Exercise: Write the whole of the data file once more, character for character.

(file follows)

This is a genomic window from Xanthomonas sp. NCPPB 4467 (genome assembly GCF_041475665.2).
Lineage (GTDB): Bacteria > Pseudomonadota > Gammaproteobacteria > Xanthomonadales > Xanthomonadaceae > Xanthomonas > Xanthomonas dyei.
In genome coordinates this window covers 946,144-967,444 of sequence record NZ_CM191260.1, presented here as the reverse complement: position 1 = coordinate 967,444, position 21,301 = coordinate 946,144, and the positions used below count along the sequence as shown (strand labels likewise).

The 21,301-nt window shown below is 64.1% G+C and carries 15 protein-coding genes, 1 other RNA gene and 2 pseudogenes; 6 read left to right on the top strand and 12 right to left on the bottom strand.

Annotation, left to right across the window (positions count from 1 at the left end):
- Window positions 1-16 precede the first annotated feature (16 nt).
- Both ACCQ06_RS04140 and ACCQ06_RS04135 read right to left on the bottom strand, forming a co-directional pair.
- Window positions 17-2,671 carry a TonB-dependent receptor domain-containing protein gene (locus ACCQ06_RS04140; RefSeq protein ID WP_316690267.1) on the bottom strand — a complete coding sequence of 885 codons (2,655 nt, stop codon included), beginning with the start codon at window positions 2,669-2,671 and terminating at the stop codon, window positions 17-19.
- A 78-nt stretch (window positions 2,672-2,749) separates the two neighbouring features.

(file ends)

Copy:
This is a genomic window from Xanthomonas sp. NCPPB 4467 (genome assembly GCF_041475665.2).
Lineage (GTDB): Bacteria > Pseudomonadota > Gammaproteobacteria > Xanthomonadales > Xanthomonadaceae > Xanthomonas > Xanthomonas dyei.
In genome coordinates this window covers 946,144-967,444 of sequence record NZ_CM191260.1, presented here as the reverse complement: position 1 = coordinate 967,444, position 21,301 = coordinate 946,144, and the positions used below count along the sequence as shown (strand labels likewise).

The 21,301-nt window shown below is 64.1% G+C and carries 15 protein-coding genes, 1 other RNA gene and 2 pseudogenes; 6 read left to right on the top strand and 12 right to left on the bottom strand.

Annotation, left to right across the window (positions count from 1 at the left end):
- Window positions 1-16 precede the first annotated feature (16 nt).
- Both ACCQ06_RS04140 and ACCQ06_RS04135 read right to left on the bottom strand, forming a co-directional pair.
- Window positions 17-2,671 carry a TonB-dependent receptor domain-containing protein gene (locus ACCQ06_RS04140; RefSeq protein ID WP_316690267.1) on the bottom strand — a complete coding sequence of 885 codons (2,655 nt, stop codon included), beginning with the start codon at window positions 2,669-2,671 and terminating at the stop codon, window positions 17-19.
- A 78-nt stretch (window positions 2,672-2,749) separates the two neighbouring features.